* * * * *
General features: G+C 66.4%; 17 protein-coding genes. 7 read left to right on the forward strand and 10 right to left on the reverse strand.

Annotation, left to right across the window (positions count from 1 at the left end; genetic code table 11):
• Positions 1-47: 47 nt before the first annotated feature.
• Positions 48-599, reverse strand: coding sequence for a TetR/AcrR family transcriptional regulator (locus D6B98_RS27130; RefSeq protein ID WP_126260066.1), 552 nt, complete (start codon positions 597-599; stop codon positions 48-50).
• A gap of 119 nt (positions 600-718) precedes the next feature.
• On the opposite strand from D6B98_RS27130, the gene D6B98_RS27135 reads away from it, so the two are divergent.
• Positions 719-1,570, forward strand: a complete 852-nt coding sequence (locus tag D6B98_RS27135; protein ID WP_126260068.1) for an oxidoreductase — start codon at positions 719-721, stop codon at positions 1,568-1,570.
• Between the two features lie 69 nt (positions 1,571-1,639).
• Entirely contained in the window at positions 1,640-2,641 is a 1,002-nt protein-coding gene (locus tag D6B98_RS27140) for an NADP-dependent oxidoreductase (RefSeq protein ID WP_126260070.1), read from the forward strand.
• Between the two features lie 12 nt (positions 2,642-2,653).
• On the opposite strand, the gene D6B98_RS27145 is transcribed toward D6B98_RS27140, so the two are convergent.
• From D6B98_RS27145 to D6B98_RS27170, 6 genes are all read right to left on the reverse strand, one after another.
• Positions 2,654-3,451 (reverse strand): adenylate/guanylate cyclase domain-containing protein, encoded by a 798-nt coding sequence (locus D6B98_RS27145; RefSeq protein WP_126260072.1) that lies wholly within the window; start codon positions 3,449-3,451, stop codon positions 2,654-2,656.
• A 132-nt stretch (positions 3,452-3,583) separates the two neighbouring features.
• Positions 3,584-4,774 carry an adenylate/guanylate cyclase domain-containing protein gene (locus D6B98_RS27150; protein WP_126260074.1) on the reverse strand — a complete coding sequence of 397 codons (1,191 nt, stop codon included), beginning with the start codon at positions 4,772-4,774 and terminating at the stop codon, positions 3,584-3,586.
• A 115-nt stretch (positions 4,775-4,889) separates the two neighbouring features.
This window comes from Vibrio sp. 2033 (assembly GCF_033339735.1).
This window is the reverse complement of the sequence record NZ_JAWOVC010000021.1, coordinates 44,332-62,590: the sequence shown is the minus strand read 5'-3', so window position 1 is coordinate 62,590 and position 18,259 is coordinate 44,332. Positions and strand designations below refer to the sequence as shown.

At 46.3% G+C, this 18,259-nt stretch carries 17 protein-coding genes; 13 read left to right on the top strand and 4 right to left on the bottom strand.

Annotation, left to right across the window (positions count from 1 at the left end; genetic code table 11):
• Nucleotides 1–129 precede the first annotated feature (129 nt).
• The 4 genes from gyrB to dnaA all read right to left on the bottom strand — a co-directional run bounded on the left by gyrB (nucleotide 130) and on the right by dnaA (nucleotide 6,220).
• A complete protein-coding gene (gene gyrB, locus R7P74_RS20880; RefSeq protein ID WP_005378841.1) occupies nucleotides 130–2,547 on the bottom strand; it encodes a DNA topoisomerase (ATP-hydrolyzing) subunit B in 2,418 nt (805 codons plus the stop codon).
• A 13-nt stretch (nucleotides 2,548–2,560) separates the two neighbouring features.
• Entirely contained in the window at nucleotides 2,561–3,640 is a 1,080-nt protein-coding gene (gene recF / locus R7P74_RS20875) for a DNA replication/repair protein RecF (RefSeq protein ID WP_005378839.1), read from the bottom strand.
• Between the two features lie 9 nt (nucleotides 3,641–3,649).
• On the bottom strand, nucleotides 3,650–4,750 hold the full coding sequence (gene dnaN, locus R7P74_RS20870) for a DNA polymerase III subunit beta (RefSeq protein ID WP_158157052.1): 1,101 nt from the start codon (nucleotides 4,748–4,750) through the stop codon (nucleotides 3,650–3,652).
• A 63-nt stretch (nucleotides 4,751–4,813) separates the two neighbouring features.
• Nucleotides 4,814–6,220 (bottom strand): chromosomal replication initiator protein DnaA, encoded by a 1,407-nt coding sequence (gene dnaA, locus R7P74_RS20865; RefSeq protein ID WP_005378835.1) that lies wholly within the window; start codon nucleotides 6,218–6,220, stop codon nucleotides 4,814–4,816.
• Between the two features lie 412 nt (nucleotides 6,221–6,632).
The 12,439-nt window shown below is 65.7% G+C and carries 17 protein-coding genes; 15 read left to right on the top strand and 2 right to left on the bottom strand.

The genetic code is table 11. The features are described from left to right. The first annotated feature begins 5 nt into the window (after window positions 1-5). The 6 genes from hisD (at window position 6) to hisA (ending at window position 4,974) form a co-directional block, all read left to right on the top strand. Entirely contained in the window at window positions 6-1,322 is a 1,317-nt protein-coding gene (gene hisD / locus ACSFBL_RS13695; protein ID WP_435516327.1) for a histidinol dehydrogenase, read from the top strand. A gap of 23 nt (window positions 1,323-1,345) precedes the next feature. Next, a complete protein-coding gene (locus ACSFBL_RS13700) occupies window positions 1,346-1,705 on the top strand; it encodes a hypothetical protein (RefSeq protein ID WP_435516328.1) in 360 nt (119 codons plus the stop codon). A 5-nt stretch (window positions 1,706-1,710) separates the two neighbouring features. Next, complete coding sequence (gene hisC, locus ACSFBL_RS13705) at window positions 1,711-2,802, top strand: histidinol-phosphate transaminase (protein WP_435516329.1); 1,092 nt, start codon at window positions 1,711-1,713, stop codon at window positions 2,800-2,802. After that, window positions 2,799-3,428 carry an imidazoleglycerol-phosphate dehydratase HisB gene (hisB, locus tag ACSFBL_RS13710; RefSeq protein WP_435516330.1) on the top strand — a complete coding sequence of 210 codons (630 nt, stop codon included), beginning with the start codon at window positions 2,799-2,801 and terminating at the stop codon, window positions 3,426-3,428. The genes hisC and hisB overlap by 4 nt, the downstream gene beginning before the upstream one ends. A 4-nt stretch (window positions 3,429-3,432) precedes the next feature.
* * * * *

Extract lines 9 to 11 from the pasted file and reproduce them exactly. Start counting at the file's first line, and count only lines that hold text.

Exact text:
• Entirely contained in the window at positions 1,640-2,641 is a 1,002-nt protein-coding gene (locus tag D6B98_RS27140) for an NADP-dependent oxidoreductase (RefSeq protein ID WP_126260070.1), read from the forward strand.
• Between the two features lie 12 nt (positions 2,642-2,653).
• On the opposite strand, the gene D6B98_RS27145 is transcribed toward D6B98_RS27140, so the two are convergent.